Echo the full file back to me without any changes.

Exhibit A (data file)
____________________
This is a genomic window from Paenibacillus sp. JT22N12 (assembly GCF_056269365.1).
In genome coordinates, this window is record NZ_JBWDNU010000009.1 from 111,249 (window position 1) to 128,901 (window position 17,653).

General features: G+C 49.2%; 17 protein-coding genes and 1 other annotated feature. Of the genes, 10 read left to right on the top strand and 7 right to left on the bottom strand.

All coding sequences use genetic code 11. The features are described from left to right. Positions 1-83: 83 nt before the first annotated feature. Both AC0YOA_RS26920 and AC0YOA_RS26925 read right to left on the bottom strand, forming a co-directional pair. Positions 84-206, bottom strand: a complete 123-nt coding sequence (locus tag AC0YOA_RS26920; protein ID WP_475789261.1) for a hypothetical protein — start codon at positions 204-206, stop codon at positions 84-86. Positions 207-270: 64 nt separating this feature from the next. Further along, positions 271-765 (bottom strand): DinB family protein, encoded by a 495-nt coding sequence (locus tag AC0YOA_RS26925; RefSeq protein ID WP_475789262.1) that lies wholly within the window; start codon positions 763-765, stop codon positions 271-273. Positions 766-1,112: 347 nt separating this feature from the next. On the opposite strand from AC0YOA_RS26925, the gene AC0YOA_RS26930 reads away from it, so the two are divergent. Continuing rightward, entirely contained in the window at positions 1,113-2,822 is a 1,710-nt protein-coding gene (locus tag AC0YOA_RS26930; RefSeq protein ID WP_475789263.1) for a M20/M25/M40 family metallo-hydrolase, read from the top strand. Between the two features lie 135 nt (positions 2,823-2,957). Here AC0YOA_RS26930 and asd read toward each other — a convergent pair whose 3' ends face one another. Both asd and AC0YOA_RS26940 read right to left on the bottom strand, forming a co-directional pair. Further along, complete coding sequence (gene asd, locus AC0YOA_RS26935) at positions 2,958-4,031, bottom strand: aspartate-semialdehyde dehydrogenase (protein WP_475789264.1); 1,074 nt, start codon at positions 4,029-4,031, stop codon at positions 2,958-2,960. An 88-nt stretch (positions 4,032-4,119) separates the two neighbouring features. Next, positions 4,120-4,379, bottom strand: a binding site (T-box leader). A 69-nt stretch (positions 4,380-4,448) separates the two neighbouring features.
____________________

This is a genomic window from Paenibacillus sp. JT22N12 (assembly GCF_056269365.1).
In genome coordinates, this window is record NZ_JBWDNU010000009.1 from 111,249 (window position 1) to 128,901 (window position 17,653).

General features: G+C 49.2%; 17 protein-coding genes and 1 other annotated feature. Of the genes, 10 read left to right on the top strand and 7 right to left on the bottom strand.

All coding sequences use genetic code 11. The features are described from left to right. Positions 1-83: 83 nt before the first annotated feature. Both AC0YOA_RS26920 and AC0YOA_RS26925 read right to left on the bottom strand, forming a co-directional pair. Positions 84-206, bottom strand: a complete 123-nt coding sequence (locus tag AC0YOA_RS26920; protein ID WP_475789261.1) for a hypothetical protein — start codon at positions 204-206, stop codon at positions 84-86. Positions 207-270: 64 nt separating this feature from the next. Further along, positions 271-765 (bottom strand): DinB family protein, encoded by a 495-nt coding sequence (locus tag AC0YOA_RS26925; RefSeq protein ID WP_475789262.1) that lies wholly within the window; start codon positions 763-765, stop codon positions 271-273. Positions 766-1,112: 347 nt separating this feature from the next. On the opposite strand from AC0YOA_RS26925, the gene AC0YOA_RS26930 reads away from it, so the two are divergent. Continuing rightward, entirely contained in the window at positions 1,113-2,822 is a 1,710-nt protein-coding gene (locus tag AC0YOA_RS26930; RefSeq protein ID WP_475789263.1) for a M20/M25/M40 family metallo-hydrolase, read from the top strand. Between the two features lie 135 nt (positions 2,823-2,957). Here AC0YOA_RS26930 and asd read toward each other — a convergent pair whose 3' ends face one another. Both asd and AC0YOA_RS26940 read right to left on the bottom strand, forming a co-directional pair. Further along, complete coding sequence (gene asd, locus AC0YOA_RS26935) at positions 2,958-4,031, bottom strand: aspartate-semialdehyde dehydrogenase (protein WP_475789264.1); 1,074 nt, start codon at positions 4,029-4,031, stop codon at positions 2,958-2,960. An 88-nt stretch (positions 4,032-4,119) separates the two neighbouring features. Next, positions 4,120-4,379, bottom strand: a binding site (T-box leader). A 69-nt stretch (positions 4,380-4,448) separates the two neighbouring features.